Gov. Phil Murphy signed legislation designating Kean University as the state’s first urban research university, recognizing the institution’s role in generating solutions to problems in communities around the state.
“This designation is a transformative development for Kean and positions the University as a statewide leader in research and policy for our underserved cities and urban communities. It will change the course of this institution and provide new opportunities for the students we serve,” said Kean President Lamont Repollet in a Nov. 12 statement. “As the state’s only urban research university, we can also make a real difference in the lives of New Jerseyans living in urban communities as we help urban centers build stronger futures.”
The measure, Senate Bill 3811, received unanimous support in both houses of the Legislature. Kean joins Rutgers University, New Jersey Institute of Technology, Rowan University and Montclair State University as a state-designated public research university.
“With this designation, Kean’s world-class programs and research can stretch even farther beyond the borders of our campus, into cities and urban communities in need of the insight and targeted attention that we can provide,” said Kellie LeDet, chief government affairs officer at Kean, in a prepared statement. “We are grateful for the support of the governor and other lawmakers who recognize the growing role Kean plays across New Jersey, particularly in urban communities.”
The move elevates Kean’s profile and enhances its competitiveness for research grants. The university is actively pursuing an R2 designation by the Carnegie Classification of Institutions of Higher Education which, if achieved, would also boost its competitiveness.
There are more than 30 research centers and institutes at Kean USA and Wenzhou-Kean University in China, according to Senior Vice President for Research Jeffrey Toney. Highly competitive federal research grants have more than tripled at Kean since 2017, Toney said.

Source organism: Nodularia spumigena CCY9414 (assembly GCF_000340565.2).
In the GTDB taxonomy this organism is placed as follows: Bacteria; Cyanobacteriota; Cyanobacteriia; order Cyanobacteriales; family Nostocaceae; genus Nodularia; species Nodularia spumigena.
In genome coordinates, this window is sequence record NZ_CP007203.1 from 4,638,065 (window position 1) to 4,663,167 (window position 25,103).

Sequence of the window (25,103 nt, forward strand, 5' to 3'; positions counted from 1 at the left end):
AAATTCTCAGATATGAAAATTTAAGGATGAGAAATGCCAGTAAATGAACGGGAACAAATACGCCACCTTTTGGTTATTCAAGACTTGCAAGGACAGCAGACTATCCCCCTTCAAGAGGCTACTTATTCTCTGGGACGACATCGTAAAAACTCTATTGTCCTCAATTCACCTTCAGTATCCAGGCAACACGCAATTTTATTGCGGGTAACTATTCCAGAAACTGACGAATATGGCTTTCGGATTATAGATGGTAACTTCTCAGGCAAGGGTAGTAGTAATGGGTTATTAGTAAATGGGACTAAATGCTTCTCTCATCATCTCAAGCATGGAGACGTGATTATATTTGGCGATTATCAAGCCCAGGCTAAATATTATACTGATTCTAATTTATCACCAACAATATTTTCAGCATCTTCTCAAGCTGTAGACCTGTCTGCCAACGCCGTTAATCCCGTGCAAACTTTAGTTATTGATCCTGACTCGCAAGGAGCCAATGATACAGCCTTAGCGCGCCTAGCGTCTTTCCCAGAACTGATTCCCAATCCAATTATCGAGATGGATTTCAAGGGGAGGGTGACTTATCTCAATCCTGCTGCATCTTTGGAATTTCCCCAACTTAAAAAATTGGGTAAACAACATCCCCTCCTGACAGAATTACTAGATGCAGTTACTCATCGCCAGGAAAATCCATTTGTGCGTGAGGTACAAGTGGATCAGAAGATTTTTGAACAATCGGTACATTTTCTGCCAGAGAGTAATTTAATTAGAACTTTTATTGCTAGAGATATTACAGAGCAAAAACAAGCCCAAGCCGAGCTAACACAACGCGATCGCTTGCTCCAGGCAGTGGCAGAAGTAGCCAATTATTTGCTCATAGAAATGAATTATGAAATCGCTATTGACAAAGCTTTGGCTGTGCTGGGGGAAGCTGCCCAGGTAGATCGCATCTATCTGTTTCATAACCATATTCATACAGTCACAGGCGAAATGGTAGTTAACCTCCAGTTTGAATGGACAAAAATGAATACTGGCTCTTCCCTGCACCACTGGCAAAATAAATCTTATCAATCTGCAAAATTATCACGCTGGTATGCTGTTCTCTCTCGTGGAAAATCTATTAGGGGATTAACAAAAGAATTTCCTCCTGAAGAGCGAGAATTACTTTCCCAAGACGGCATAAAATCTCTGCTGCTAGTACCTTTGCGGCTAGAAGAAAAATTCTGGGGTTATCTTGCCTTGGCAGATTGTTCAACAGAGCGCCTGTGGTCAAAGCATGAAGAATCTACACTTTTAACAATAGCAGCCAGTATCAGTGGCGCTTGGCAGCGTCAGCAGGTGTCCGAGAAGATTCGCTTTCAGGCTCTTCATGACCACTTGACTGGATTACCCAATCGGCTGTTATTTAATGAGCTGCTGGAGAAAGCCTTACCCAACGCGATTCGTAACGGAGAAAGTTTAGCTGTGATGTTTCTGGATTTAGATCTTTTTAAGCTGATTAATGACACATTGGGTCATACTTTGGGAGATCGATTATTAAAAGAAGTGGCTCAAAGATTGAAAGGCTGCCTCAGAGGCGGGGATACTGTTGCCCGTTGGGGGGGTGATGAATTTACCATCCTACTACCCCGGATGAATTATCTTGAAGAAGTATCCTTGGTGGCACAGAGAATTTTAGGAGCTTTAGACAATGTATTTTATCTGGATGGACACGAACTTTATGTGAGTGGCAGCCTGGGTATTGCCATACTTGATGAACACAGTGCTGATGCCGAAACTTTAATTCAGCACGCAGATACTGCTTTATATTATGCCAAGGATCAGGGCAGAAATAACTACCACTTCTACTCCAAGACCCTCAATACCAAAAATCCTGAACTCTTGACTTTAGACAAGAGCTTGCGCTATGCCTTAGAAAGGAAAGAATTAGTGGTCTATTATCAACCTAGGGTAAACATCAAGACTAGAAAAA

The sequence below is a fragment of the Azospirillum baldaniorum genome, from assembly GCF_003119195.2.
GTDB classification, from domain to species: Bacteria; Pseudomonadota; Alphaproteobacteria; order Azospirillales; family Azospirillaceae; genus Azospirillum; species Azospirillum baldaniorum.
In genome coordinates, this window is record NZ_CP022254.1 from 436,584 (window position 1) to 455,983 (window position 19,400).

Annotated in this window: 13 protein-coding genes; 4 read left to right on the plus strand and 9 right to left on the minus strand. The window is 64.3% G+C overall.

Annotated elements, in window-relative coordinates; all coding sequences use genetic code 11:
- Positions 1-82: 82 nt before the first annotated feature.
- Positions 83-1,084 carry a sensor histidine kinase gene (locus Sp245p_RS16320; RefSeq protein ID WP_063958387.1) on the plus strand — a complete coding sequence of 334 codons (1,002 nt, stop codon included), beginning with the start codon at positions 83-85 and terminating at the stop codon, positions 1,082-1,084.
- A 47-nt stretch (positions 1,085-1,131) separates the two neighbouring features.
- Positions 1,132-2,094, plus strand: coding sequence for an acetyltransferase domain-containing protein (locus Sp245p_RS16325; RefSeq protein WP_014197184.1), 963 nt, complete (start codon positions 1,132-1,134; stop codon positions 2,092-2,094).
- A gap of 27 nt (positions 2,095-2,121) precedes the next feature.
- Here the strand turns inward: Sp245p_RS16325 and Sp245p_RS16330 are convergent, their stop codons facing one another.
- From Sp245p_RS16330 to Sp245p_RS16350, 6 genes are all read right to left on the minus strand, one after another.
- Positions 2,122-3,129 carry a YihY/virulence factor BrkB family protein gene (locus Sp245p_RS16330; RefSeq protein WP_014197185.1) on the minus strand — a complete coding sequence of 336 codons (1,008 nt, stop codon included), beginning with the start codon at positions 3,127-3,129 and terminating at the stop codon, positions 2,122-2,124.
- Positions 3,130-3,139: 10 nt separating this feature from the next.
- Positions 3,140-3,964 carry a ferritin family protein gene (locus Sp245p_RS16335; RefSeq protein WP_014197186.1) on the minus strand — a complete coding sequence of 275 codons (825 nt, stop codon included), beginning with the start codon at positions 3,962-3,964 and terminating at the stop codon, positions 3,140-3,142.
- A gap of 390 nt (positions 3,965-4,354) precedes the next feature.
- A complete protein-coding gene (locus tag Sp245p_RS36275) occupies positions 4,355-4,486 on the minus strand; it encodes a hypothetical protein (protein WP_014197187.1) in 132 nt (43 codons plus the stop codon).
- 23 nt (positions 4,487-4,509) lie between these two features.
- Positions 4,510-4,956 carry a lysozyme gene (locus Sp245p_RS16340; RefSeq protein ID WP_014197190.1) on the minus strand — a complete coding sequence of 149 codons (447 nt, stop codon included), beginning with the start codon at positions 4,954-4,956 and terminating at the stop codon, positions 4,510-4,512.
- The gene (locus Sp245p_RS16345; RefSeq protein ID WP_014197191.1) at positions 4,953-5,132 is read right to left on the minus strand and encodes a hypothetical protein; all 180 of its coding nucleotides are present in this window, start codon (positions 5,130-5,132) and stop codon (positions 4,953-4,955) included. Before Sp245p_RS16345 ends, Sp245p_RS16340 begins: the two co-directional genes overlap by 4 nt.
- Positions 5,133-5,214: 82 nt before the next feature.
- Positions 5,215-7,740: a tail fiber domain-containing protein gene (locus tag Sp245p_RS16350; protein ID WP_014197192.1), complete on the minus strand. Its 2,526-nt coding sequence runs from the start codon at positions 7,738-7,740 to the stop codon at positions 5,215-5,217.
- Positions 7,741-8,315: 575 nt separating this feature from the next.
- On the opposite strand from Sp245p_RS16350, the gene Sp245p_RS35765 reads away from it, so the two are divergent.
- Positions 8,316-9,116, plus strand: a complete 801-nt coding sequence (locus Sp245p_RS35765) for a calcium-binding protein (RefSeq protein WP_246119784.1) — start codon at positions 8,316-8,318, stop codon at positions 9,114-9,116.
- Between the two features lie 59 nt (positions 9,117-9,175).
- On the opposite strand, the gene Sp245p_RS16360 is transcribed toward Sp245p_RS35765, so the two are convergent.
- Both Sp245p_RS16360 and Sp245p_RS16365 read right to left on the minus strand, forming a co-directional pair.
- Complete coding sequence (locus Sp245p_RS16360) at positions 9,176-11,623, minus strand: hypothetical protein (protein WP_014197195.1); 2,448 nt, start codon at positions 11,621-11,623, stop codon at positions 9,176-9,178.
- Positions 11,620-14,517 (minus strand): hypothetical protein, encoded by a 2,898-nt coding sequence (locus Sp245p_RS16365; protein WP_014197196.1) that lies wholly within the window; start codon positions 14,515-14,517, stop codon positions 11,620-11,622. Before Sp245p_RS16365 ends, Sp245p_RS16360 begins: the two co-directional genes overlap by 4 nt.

“Kean shines among the constellation of public state universities because our true north is equity, access and opportunity,” he said. “Our diverse students engage in research and creative projects in the sciences, arts and humanities, learning outside of the classroom along with their peers at the very best universities. Many live in urban communities themselves and will now have an opportunity to support their own cities and towns.”
Kean established the John S. Watson Institute for Urban Policy and Research in the spring to research issues affecting New Jersey’s urban centers and to develop solutions to address them. The Institute works with 32 mayors from the New Jersey Urban Mayors Association, informing urban decision-making and public policy on issues including sustainable growth, economic development, water quality and infrastructure.
“The leaders of this state have long linked New Jersey’s future and prosperity to the renaissance and continued revitalization of our state’s urban centers,” said Kean Senior Vice President for External Affairs Joseph Youngblood. “There are no cookie-cutter policy approaches to the issues impacting our diverse urban contexts. Through strong partnerships with lawmakers, industry leaders and community organizations, the Institute will provide evidence, analysis and recommendations that help move all of our urban communities forward.”
Kean was recently one of 25 colleges and universities selected for a U.S. Economic Development Administration University Center grant to promote innovation and strengthen regional economies. Kean will create the Center for Business/Workforce Development, Innovation & Social Entrepreneurship through the more than $1 million five-year grant, and it will be the first of its kind in the state, according to the university.
The Center will provide support, expertise, applied research and technical assistance to identify and address the specific regional needs of urban centers.
Repollet said that both the urban research designation and the EDA grant will help the university continue conducting research on issues that affect the state’s urban centers.
“We take responsibility for not just identifying the challenges in our cities but finding the solutions that are replicable, scalable and sustainable to move us forward,” he said. “We look forward to bringing our faculty and students into this research so they can contribute directly to learning projects that will impact their own communities.